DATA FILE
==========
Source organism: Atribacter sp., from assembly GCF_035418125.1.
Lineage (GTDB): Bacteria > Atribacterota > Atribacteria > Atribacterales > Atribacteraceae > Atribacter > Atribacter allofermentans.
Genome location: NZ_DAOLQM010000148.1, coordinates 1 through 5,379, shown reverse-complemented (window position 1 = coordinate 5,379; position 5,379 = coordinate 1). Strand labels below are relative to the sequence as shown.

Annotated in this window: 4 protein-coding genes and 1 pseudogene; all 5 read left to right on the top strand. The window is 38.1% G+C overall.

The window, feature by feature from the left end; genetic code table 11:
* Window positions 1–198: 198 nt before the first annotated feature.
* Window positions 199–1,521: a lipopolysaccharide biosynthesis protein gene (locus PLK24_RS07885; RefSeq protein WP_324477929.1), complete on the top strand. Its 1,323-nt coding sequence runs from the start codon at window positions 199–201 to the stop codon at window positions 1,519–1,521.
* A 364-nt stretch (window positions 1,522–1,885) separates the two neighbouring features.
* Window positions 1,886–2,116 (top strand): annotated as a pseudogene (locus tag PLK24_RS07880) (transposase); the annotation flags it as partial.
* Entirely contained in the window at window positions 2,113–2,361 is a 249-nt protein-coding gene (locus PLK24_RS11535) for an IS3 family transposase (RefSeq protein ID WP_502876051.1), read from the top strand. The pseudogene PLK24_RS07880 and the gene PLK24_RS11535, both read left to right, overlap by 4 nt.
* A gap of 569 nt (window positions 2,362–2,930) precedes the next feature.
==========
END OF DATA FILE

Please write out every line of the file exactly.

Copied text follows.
Source organism: Atribacter sp., from assembly GCF_035418125.1.
Lineage (GTDB): Bacteria > Atribacterota > Atribacteria > Atribacterales > Atribacteraceae > Atribacter > Atribacter allofermentans.
Genome location: NZ_DAOLQM010000148.1, coordinates 1 through 5,379, shown reverse-complemented (window position 1 = coordinate 5,379; position 5,379 = coordinate 1). Strand labels below are relative to the sequence as shown.

Annotated in this window: 4 protein-coding genes and 1 pseudogene; all 5 read left to right on the top strand. The window is 38.1% G+C overall.

The window, feature by feature from the left end; genetic code table 11:
* Window positions 1–198: 198 nt before the first annotated feature.
* Window positions 199–1,521: a lipopolysaccharide biosynthesis protein gene (locus PLK24_RS07885; RefSeq protein WP_324477929.1), complete on the top strand. Its 1,323-nt coding sequence runs from the start codon at window positions 199–201 to the stop codon at window positions 1,519–1,521.
* A 364-nt stretch (window positions 1,522–1,885) separates the two neighbouring features.
* Window positions 1,886–2,116 (top strand): annotated as a pseudogene (locus tag PLK24_RS07880) (transposase); the annotation flags it as partial.
* Entirely contained in the window at window positions 2,113–2,361 is a 249-nt protein-coding gene (locus PLK24_RS11535) for an IS3 family transposase (RefSeq protein ID WP_502876051.1), read from the top strand. The pseudogene PLK24_RS07880 and the gene PLK24_RS11535, both read left to right, overlap by 4 nt.
* A gap of 569 nt (window positions 2,362–2,930) precedes the next feature.